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Mikhail Savva on legal amendments absolving prison officials from liability

9 September 2014

Source: (info)
Professor Mikhail Savva comments on the new amendments put forward by the Justice Ministry: “In view of the lack of oversight, this amounts to giving the Federal Penitentiary Service a free hand.”

Recently, the Government Commission on Legislative Activities approved for consideration by the Cabinet of Ministers a draft law giving employees of the Federal Penitentiary Service virtual carte blanche over those in their custody. The package of amendments has been developed by the Russian Justice Ministry, of which the Federal Penitentiary Service is a part. The draft law absolves employees of the penal system from liability for harm caused to prisoners through the use of physical force, non-lethal weapons or firearms, if such occurred on the basis of lawful grounds.

The phrase “on lawful grounds” is a mere formality since investigations into such incidents are carried out by the public prosecutor based on the testimony of prison officers. Similarly, CCTV cameras are always out of order.

The bill gives prison officials the right to use physical force, including techniques used in military combat, if non-coercive methods prove ineffective in applying punishment and dealing with violations of the prison regime, or the transporting and detention of convicted persons and prisoners.

Proposals also include allowing the use of physical force “to overcome resistance to the legal requirements” of official representatives of the prison system.

Under the draft law, while transporting or detaining those convicted or arrested, “if their behaviour gives reason to believe that they could escape or cause harm to others or themselves,” employees of the Federal Penitentiary Service have the right to handcuff them or “apply other means to restrict their mobility.”

If there are no specific means available, the use of “improvised binding mechanisms” is permitted. The same means of neutralising a prisoner can be used for “suppressing resistance or insubordination” by prisoners, and for detaining them in the act of escaping or subsequent recapture.

These methods are already widely applied: there are known cases involving people being suspended by their arms. However, up to now, after such incidents have come to light there has been a wave of public discontent. Once the amendments are approved such use of torture will become legal.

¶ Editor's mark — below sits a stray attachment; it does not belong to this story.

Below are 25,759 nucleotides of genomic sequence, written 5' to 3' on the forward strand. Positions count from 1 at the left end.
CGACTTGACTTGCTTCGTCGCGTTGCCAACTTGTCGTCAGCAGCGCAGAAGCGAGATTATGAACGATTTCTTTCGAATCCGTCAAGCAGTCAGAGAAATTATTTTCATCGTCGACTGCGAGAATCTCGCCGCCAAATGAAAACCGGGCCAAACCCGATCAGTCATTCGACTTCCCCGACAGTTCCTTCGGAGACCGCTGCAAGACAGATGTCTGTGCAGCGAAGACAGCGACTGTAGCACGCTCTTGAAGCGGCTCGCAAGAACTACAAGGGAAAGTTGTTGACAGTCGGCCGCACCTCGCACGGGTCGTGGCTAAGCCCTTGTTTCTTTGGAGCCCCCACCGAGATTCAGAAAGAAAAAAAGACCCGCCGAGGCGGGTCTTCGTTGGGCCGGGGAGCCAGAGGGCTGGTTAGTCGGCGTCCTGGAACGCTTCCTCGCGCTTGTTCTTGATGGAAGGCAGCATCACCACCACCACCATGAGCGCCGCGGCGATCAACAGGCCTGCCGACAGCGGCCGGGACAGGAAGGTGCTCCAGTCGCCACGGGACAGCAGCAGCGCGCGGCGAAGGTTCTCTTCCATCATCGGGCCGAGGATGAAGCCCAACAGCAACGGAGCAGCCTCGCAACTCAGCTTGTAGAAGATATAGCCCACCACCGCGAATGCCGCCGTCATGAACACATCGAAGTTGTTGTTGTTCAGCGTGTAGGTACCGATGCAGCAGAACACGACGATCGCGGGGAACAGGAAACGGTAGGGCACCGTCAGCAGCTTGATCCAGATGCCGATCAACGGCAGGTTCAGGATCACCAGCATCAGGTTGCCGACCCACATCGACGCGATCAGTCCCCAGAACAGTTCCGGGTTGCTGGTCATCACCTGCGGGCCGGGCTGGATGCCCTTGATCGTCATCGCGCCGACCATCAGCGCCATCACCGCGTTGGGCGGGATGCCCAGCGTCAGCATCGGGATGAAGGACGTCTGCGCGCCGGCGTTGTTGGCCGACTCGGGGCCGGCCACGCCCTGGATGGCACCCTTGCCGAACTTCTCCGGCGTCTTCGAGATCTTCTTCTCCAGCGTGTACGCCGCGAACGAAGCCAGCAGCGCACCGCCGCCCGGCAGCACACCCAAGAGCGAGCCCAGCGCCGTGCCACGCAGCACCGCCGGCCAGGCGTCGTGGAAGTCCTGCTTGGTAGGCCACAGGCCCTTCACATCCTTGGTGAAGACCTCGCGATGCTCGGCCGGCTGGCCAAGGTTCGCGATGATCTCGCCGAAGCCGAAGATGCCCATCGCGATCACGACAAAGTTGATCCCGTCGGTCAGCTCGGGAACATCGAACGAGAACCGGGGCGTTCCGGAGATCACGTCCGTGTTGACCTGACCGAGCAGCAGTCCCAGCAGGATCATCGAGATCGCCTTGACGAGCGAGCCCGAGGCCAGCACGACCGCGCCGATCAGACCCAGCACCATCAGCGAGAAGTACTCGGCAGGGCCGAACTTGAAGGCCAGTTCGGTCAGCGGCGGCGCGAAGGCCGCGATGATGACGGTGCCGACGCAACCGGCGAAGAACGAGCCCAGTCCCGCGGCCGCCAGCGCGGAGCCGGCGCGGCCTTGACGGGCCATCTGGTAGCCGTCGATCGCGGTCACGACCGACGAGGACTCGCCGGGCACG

The draft law removes the current regulations specifying that water cannons and armoured vehicles may only be used on the orders of the head or deputy head of a penal institution “with the subsequent notification of the public prosecutor within 24 hours of its employment.”

Are the public prosecutors overloaded with work? Or is it a question of no longer putting them in an awkward situation when they have to justify the misconduct of prison officials?

On the whole, this draft law creates the conditions for legalising torture, of which there is already enough. After its adoption it will become easier to turn the screws on undesirables.

The trend towards an increase in “turning the screws” is clear: the number of deaths in places of detention is rising.

The number of deaths in pre-trial detention centres in 2013 was 3% higher than in 2012, while in prison colonies deaths went up by 9%.

At the same time prosecutorial oversight of employees of the Federal Penitentiary Service continues to weaken, which is clearly evidenced by a series of emergency situations that have arisen over the last few months in Krasnodar Region.

These changes should not be introduced into an environment where official oversight of violations of the law in the penal system is virtually nonexistent.

Public oversight by members of Public Oversight Commissions can only in certain regions, and even then only partially, make up for the shortcomings of public prosecutors.

The practice of providing nothing more than an appearance of oversight can be seen with these Public Oversight Commissions themselves – when their members are selected these include an excess of veterans from the very same Federal Penitentiary Service.

You can try to alter this situation by appealing to the Prime Minister. It is unlikely to have any effect but you have to do everything possible.

Source: Official site of Mikhail Savva

Translated by Natascha Kearsey